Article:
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Monitoring of Cloud Based Applications II



Understanding the results

In the previous part of this paper we discussed the essential differences between cloud based applications and on-premise ones when it comes to testing applications. A major difference lies in the control that the cloud service provider gives you over the test environment. For tests at a deeper level, the answer in all probability lies in writing a program that uses your application mimicking a user. Such a program can continue to check your application at regular intervals to ensure it is functioning as expected. Any aberrations can be detected and administrators alerted in near real time.

In most other cases, test results may need to be analyzed more deeply since subtle error conditions may give rise to situations that cannot be detected. Analysis may therefore need to go deeper. This can take the following forms:

Simple Boolean checks – The simplest method possible. It checks if your application is giving a response or not. You can compare it to the ‘ping’ command used to check networks. If you get a response, it confirms that the application is on line and the intervening network is working.

Response threshold – Under normal conditions, your application should give a response within milliseconds. Using the cloud, you expect this time to be maintained rigidly because if the application load exceeds a value, a new instance should be automatically created. If this is exceeded beyond limits you set, it indicates a problem.

Check for consistency of response – Quite often, a set of answers from an application will correlate with each other. For example, the numbers of items in your shopping cart must correlate to those in the invoice. If there is a variation, it could be a serious error that needs to be corrected straightaway.

Checking statistically – While there is value in checking spot parameters such as response time at a given instant, the statistical value gives an indication of a long-term trend. Good monitoring programs are able to generate statistical means and compare the spot value to determine the variation. This ensures more intelligent checking.

Triggering responses – Based on how you have programmed your testing environment, you can trigger a response to critical events. Since cloud-based systems are naturally well-suited to mobile and smartphone users, one response can be to send a mail or SMS to an administrator. This ensures that the error condition is handled faster.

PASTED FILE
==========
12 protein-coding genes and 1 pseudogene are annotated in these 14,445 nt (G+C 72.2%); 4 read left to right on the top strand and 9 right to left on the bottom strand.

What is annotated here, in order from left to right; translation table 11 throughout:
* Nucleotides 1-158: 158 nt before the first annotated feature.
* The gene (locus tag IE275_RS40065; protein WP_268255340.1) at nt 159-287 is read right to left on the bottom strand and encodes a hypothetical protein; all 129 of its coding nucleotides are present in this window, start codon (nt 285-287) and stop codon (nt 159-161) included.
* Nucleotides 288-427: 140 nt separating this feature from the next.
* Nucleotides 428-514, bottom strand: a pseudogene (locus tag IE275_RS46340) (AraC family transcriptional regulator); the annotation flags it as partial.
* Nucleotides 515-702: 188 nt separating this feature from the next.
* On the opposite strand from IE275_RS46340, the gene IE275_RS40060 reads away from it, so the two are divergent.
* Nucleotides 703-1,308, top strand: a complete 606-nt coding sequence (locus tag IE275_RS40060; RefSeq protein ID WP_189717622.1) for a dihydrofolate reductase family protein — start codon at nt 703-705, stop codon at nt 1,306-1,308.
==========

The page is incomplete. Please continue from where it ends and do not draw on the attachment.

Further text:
Adaptive systems – The more capable monitoring programs come with machine learning and artificial intelligence. They are able to understand results and based on this learning, their future interpretation of results could vary. They are also able to draw inferences and initiate deeper checking if required. For example, if a program is giving out an output faster than anticipated, it could mean that another module that this program depends on is not actually doing a computation but returning a default value.

Managing corrections – Many monitoring programs can follow through on a fault until it is finally resolved. The system works as both a monitoring device and a corrections manager to ensure that the error condition detected is not overlooked.

Multiple warnings – Monitoring programs can use multiple methods to attract the attention of administrators to critical problems. A background script decides which problems are critical and which ones aren’t. It is also able to decide on the individuals to be alerted based on the classification of the problem. As mentioned earlier, cloud-based systems are tightly integrated with mobile phone systems and use this capability very effectively to generate appropriate warnings.

Current trends

Cloud-based app monitoring systems have been evolving into extremely capable tools that can take over a number of managerial tasks themselves. This allows for a faster response to emerging problem areas and allows administrators to correct critical issues much earlier. These systems are also being used to determine when an application is experiencing light loads, and this information is used to compute heavy tasks during this period. This kind of optimization can ultimately reduce costs by distributing load over time and ensuring that fewer numbers of processors are hired.


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About the Guest Author:

Sanjay SrivastavaSanjay Srivastava has been active in computing infrastructure and has participated in major projects on cloud computing, networking, VoIP and in creation of applications running over distributed databases. Due to a military background, his focus has always been on stability and availability of infrastructure. Sanjay was the Director of Information Technology in a major enterprise and managed the transition from legacy software to fully networked operations using private cloud infrastructure. He now writes extensively on cloud computing and networking and is about to move to his farm in Central India where he plans to use cloud computing and modern technology to improve the lives of rural folk in India.

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